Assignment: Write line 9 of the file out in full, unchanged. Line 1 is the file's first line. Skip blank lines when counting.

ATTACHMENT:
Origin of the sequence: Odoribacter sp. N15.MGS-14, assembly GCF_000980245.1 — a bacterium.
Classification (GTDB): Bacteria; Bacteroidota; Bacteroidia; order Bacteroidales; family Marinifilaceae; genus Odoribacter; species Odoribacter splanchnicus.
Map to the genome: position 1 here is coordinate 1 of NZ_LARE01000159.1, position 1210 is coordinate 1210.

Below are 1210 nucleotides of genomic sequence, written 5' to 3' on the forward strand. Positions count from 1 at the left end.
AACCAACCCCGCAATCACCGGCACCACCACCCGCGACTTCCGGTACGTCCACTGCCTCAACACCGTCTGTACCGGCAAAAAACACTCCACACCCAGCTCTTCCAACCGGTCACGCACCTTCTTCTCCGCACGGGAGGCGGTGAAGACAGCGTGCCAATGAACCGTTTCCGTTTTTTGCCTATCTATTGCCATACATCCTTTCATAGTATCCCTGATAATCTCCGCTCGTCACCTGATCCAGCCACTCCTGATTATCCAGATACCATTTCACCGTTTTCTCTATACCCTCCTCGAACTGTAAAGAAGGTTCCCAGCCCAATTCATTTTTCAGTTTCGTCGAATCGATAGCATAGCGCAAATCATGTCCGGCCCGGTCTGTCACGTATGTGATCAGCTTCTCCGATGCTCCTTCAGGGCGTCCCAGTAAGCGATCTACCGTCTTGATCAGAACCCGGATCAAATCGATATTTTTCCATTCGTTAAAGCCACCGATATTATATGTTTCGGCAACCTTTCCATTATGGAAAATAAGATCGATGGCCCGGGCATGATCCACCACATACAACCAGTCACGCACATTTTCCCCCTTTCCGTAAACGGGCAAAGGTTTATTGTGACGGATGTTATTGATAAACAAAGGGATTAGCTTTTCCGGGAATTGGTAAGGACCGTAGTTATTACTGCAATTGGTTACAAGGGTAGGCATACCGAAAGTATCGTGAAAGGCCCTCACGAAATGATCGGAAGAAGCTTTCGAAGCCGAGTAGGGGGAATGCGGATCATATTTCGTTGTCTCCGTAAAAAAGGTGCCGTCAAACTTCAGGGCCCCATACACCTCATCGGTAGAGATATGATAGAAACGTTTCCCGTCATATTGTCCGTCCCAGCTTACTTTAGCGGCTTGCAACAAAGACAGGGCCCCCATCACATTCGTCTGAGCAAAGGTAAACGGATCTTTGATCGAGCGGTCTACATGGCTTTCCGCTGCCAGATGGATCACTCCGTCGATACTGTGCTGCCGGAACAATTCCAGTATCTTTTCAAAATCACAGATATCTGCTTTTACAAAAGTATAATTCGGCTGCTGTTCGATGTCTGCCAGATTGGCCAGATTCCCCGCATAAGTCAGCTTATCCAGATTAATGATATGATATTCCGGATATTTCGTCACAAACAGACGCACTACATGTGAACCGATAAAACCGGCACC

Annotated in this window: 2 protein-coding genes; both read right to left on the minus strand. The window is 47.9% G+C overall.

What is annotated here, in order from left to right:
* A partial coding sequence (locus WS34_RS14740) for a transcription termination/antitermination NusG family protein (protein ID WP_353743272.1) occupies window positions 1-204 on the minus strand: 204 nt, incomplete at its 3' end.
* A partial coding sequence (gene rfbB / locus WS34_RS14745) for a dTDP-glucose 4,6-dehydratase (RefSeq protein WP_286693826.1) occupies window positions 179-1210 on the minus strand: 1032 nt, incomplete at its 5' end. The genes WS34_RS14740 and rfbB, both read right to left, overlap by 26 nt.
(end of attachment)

* A partial coding sequence (gene rfbB / locus WS34_RS14745) for a dTDP-glucose 4,6-dehydratase (RefSeq protein WP_286693826.1) occupies window positions 179-1210 on the minus strand: 1032 nt, incomplete at its 5' end. The genes WS34_RS14740 and rfbB, both read right to left, overlap by 26 nt.